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  1. Tribunal rules on employee lifestyle and morality statement

    April 25, 2008

    Toronto, Ontario – The Human Rights Tribunal of Ontario released its decision in the case of Connie Heintz v. Christian Horizons. The decision has a significant impact for faith-based and other organizations that provide services to the general public. Such organizations must ensure their hiring policies and practices do not unreasonably restrict or exclude the employment of persons based on grounds under the Ontario Human Rights Code.

  2. Trying to put an ocean in a paper cup: An argument for the "un-definition of religion"

    From: Creed, freedom of religion and human rights - Special issue of Diversity Magazine - Volume 9:3 Summer 2012

    Critiques of Canada’s legal definition of religion run in opposing directions. Some argue that the definition is too wide and lacks an objective aspect; others claim that the definition is too narrow and fails to capture religion’s cultural aspects. The author suggests that religion may not be susceptible to a comprehensive definition, and argues that an approach that draws on analogies would be more appropriate.

  3. TSP, TPSB and Ontario Human Rights Commission celebrate new milestone

    May 17, 2010

    Toronto - A major joint initiative between the Toronto Police Service (TPS), the Toronto Police Services Board (TPSB), and the Ontario Human Rights Commission (OHRC) to bring about institutional change in combating racism and discrimination celebrates a new milestone. An event celebrating the project’s completion is being held today at 11:50 a.m, at St. Lawrence Hall.

  4. Two errors in relation to respecting religious rights: Driving a wedge between religion and ethics/morals and treating all kinds of religious employers the same

    From: Creed, freedom of religion and human rights - Special issue of Diversity Magazine - Volume 9:3 Summer 2012

    This article argues that “creed” and religion should be understood as something that informs what a person takes into the public and that necessarily includes beliefs that may (and often do) influence “morals and ethics” and even “politics.”

  5. Under suspicion: Frequently asked questions

    What is racial profiling?

    Racial profiling is a specific type of racial discrimination that pertains to safety and security. The OHRC currently defines racial profiling as:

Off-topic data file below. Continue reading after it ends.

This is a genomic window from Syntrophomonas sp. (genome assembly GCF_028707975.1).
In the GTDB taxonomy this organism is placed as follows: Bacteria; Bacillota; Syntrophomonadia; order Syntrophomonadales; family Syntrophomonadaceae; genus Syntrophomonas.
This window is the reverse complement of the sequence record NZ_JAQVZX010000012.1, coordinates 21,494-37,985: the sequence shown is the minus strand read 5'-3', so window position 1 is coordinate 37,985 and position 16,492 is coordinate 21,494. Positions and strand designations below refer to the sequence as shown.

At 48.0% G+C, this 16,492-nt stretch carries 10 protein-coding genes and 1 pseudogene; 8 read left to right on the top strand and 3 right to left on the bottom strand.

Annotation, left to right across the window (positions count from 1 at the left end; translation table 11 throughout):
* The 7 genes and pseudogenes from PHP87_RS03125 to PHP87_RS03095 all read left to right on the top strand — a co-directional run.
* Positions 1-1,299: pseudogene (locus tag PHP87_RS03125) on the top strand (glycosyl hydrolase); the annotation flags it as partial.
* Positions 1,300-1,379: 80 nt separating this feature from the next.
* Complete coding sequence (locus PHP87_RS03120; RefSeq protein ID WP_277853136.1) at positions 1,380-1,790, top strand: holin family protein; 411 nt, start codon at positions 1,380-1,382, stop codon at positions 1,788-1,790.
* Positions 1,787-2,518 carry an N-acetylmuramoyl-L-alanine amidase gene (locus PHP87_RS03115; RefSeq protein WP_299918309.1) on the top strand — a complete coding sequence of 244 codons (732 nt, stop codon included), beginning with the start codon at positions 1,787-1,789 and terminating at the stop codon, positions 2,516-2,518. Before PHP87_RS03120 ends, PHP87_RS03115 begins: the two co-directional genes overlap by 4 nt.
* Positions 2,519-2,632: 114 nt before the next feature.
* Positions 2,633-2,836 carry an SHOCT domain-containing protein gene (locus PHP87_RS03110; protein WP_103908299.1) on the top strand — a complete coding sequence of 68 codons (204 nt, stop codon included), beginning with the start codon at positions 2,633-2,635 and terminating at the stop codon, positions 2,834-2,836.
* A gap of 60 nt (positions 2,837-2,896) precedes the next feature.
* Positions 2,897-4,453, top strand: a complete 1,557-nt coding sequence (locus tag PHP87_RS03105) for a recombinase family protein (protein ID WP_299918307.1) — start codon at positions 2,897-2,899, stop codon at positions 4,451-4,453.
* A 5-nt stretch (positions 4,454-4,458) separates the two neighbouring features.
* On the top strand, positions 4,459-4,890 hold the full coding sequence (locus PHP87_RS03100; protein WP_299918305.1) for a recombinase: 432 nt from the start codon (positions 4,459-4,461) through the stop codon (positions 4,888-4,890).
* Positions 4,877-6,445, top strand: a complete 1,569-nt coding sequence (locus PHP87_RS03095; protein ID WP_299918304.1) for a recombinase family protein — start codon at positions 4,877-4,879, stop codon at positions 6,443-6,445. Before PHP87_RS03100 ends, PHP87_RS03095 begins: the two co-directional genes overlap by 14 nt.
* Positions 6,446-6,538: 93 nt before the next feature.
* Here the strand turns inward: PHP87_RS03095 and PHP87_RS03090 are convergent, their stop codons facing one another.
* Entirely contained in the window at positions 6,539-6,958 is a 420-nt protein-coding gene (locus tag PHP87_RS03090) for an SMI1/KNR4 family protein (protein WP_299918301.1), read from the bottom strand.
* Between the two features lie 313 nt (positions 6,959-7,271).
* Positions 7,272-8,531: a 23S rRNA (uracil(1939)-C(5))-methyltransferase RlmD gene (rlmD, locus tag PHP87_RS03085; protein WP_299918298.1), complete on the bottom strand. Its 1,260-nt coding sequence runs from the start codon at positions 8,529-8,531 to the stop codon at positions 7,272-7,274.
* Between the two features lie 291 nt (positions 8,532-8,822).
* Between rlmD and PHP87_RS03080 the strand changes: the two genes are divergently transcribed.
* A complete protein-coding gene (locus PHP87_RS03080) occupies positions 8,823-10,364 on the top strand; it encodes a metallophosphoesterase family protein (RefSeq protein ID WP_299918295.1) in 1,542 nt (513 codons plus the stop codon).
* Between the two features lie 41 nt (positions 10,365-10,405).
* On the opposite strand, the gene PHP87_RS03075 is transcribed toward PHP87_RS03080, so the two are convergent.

[A]ny action undertaken for reasons of safety, security or public protection that relies on stereotypes about race, colour, ethnicity, ancestry, religion, or place of origin rather than on reasonable suspicion, to single out an individual for greater scrutiny or different treatment.

  6. Updated creed policy gives guidance on protecting rights

    December 10, 2015

    Toronto – The Ontario Human Rights Commission (OHRC) today releases an updated Policy on preventing discrimination based on creed. The OHRC introduced its first policy on creed in 1996. Since that time, Ontario society has grown increasingly more diverse and there have been many important legal and social developments. The update reflects today’s issues and changes to case law, and provides expanded information in areas like Indigenous Spirituality and creed-based profiling.

  7. Updating our understanding of creed

    From: Annual report 2012-2013 - Rights, Partners, Action!

    As Canadian society becomes increasingly diverse, there is potential for tension and conflict as creed issues play out more and more in the public sphere. Should religious organizations be allowed to have a say on the sex lives and life choices of their employees? Are veganism, ethical humanism or pacifism creeds? Can a school tell a student he or she can’t bring a same-sex partner to the prom?

  8. V. Creed accommodation and inclusive design

    From: Human rights and creed research and consultation report

    Key questions

    • What, if anything, is unique or specific to creed accommodation and its analyses?
    • What aspects of creed accommodation require further discussion and clarification?
    • How far does the duty to accommodate and inclusively design for creed beliefs and practice extend?
    • When and under what circumstances may one limit or deny creed accommodations?

    1. Context

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